Event counter 34 receives a failure signal from comparators block 32. The counter can count the failure events indicated by an active value of the failure signal. A failure event always corresponds to a compare event. A compare event is triggered by a compare signal generated by general control block 14 and applied to comparators block 22. In one embodiment of the present invention, the compare signal is also applied to the event counter block. This optional connection is shown by a dotted line 26. When this option is implemented, the event counter will count the compare events up to the predetermined number of masked events described above. This option is very useful when failure events are not repeatable and the same sequence of read and write operations are re-applied to the memory.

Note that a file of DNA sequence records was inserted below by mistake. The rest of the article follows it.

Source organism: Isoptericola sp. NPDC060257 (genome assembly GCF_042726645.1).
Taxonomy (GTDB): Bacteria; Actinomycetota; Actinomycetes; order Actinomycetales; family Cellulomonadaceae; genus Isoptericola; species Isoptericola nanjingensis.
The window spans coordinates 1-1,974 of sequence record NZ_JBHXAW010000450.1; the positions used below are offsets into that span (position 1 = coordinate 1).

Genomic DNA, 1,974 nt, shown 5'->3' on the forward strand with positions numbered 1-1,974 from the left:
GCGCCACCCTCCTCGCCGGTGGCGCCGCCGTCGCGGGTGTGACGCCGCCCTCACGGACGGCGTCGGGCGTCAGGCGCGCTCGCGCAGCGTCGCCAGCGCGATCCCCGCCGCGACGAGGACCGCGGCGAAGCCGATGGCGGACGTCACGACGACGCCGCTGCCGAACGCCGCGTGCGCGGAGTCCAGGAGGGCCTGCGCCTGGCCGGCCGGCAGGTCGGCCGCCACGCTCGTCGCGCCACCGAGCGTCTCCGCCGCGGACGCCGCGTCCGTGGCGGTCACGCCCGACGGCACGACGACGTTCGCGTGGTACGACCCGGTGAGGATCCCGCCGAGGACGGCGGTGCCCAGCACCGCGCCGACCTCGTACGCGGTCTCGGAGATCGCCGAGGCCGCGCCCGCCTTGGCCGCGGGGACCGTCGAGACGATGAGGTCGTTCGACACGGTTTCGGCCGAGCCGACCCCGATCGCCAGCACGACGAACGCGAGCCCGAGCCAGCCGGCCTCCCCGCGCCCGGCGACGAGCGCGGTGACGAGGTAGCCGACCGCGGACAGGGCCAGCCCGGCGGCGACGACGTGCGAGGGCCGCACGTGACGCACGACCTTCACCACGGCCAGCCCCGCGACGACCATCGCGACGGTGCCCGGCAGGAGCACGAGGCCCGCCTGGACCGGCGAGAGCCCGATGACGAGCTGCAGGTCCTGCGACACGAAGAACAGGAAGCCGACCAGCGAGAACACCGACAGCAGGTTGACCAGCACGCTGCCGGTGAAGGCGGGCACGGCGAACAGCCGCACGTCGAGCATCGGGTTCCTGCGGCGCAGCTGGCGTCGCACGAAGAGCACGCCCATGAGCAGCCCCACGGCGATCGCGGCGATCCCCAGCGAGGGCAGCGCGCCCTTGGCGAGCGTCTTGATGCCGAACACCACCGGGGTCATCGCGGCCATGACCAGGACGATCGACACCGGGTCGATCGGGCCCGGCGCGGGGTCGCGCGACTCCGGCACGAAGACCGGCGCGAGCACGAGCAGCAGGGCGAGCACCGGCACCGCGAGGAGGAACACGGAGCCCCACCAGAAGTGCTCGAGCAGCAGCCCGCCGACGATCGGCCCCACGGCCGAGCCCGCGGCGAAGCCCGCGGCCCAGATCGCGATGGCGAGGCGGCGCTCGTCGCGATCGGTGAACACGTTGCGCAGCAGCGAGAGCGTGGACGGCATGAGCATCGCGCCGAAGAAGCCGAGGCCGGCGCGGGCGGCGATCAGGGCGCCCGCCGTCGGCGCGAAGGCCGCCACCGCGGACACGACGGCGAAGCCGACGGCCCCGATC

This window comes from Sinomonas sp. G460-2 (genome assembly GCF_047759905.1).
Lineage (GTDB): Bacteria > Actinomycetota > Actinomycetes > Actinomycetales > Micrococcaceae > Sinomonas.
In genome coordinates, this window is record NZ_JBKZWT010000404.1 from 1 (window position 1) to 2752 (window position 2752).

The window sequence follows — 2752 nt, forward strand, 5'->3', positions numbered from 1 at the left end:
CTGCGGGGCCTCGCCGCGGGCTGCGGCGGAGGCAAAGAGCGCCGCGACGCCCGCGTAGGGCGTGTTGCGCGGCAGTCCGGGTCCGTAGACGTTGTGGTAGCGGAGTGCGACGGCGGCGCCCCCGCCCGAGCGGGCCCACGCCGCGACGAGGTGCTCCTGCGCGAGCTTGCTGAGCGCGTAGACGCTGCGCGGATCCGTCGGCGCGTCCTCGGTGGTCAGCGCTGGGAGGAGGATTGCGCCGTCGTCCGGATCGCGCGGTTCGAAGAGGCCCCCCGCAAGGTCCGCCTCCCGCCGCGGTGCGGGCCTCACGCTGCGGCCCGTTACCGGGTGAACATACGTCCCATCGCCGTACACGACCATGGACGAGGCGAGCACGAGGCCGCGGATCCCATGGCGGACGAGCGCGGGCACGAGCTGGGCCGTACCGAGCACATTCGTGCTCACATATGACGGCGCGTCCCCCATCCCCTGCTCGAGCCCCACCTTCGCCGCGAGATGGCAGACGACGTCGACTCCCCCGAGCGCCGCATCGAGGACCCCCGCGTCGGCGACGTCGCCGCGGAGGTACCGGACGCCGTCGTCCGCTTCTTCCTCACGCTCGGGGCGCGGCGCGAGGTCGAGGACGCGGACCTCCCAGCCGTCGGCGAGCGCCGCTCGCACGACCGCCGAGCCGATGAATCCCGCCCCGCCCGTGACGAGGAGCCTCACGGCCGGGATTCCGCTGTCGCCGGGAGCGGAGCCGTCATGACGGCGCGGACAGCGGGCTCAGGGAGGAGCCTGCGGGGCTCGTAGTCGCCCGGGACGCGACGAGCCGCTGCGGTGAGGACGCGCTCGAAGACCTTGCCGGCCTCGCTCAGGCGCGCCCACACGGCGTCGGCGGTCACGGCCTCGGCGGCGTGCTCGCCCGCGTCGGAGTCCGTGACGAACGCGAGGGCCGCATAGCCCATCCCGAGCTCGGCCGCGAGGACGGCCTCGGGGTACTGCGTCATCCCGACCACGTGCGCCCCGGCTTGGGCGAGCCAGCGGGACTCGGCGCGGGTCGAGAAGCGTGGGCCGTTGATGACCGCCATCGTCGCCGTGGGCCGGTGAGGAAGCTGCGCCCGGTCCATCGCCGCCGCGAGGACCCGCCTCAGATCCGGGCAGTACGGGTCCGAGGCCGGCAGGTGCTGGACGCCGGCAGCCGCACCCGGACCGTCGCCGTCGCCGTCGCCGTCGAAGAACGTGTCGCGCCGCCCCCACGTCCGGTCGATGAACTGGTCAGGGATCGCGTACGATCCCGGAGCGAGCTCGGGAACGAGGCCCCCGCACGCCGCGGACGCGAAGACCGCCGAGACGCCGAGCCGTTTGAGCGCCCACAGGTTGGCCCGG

Event counter 34 receives a stopping criterion signal from the general control block 24. The address, provided by the address generator 28, is used in conjunction with the stopping criterion to stop the counting of failure events. Once the stopping criterion is satisfied, the event counter outputs a freeze signal which is sent to the general control block which, in turn, will stop the controller. The controller can be stopped by either configuring memory elements in a hold mode or the clock applied to the test controller. Several registers of the controller are read to characterize a failure group. The state of the address generator indicates the address of the last failure of that failure group. The state of the general control block indicates the algorithm phase of that failure. The state of the comparators indicates the bit positions which generated failure events after the masked events. Finally, the event counter indicates the number of failure events during the same period.